Sunday, June 13, 2010

Brainstorming Tool:

A new unit in our eighth grade curriculum this year focuses on gambling addiction. Based on our version of the Youth Risk Behavior Survey, we know that a lot of our middle school students do not gamble; it is still an important topic to discuss as the potential to get into a lot of trouble (financially, socially, legally etc) is great. I also use it as a segue into the addiction information they will talk about next year at the high school.

To begin the unit this time around, I conducted a brainstorming activity with my eighth grade classes. Using a website I just found out about, the students brainstormed everything they know about gambling, based on specific categories I provided.

The website is called, and I found out about it through a post on the excellent blog Free Technology for Teachers. (If you are a teacher, you NEED to follow this blog!) On, you can noodle around before you actually register to see if the site is something you could use. Be sure to check out the features example provided on the homepage for additional information. You'll learn a lot just by using the interface, and can embed and export files created on If you have Smartboard capabilities, you could have students type using the on-screen keyboard (or do so yourself); although I have a Smartboard in my classroom, I decided to key stuff in from the computer my first time using this lesson.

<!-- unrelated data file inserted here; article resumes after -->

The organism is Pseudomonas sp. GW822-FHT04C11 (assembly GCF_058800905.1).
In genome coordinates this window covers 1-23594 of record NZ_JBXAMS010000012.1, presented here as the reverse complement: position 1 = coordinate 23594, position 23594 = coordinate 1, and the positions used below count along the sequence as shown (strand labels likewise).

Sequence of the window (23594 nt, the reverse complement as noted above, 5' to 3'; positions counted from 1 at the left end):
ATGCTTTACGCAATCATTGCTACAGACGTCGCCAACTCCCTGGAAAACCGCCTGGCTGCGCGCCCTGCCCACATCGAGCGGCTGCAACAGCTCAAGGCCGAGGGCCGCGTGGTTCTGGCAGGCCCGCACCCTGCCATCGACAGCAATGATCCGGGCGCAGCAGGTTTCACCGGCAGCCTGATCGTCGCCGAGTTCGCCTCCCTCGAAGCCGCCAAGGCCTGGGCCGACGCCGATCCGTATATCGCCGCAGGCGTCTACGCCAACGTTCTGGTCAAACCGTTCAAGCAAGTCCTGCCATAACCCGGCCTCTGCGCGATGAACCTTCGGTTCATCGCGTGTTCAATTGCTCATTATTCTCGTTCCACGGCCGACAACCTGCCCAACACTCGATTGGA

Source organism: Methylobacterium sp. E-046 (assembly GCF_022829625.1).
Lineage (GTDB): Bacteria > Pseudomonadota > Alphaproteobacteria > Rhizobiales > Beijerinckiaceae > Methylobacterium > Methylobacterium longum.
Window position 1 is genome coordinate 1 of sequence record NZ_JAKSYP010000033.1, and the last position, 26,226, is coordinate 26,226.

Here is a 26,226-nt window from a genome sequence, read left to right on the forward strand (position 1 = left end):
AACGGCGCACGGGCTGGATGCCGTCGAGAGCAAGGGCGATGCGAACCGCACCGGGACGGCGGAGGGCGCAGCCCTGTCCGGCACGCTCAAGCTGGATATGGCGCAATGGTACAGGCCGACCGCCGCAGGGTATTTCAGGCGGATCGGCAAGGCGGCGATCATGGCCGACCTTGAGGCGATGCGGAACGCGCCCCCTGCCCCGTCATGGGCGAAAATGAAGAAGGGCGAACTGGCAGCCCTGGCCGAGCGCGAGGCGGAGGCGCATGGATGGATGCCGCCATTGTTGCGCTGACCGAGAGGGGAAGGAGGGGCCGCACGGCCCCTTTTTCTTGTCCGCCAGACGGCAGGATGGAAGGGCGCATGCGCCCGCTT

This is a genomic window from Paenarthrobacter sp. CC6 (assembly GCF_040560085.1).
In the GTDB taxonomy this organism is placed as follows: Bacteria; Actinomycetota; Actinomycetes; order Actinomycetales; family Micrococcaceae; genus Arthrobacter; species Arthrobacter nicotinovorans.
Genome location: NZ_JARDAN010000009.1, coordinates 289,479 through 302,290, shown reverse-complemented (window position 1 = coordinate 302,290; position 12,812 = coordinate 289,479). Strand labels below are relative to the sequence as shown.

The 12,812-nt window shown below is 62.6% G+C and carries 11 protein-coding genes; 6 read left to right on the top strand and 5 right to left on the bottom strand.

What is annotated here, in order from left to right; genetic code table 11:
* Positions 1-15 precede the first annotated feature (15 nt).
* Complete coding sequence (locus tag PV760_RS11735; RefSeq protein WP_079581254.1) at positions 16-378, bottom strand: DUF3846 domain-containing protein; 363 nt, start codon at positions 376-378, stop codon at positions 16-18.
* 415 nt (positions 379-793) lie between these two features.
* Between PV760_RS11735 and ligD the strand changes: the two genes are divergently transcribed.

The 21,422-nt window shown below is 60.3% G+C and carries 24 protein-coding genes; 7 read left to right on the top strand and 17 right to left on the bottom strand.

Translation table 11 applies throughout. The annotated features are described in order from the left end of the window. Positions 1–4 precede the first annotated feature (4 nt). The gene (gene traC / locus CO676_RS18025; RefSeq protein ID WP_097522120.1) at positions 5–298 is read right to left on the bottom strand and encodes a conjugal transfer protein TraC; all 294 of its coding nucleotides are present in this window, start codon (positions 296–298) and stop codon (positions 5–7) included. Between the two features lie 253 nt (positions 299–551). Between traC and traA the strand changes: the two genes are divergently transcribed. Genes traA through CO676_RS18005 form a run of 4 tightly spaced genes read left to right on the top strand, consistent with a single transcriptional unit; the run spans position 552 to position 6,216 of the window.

I'm certain that this website could be greatly used in some of our other units, such as our sexual harassment unit. Creating information in a visual way is a handy way for students who think that way, and the chart is something we can refer back to throughout our unit. I could also use this as an informal pre-test/post-test of student knowledge or as another form of formative assessment (link). In this case, this tool allowed me to gauge the classroom knowledge about this topic. In the future, I plan on printing these brainstorms out to refer back to over the course of a unit. I might also try an ongoing segment where our classes link each unit together, noting similarities and common themes.

Here is an example from my first period, eighth grade class; you can browse around:

As always, feel free to e-mail me with any questions, comments, or concerns.

1 comment:

  1. I think it is always good to discuss topics openly to make young people aware of consequences of things before they're aware. I can remember my parents not wanting to discuss topics like this at all for fear that they would be giving us information to go out and do it. Looking back, I would have longed for an open dialog beforehand.


Related Posts Plugin for WordPress, Blogger...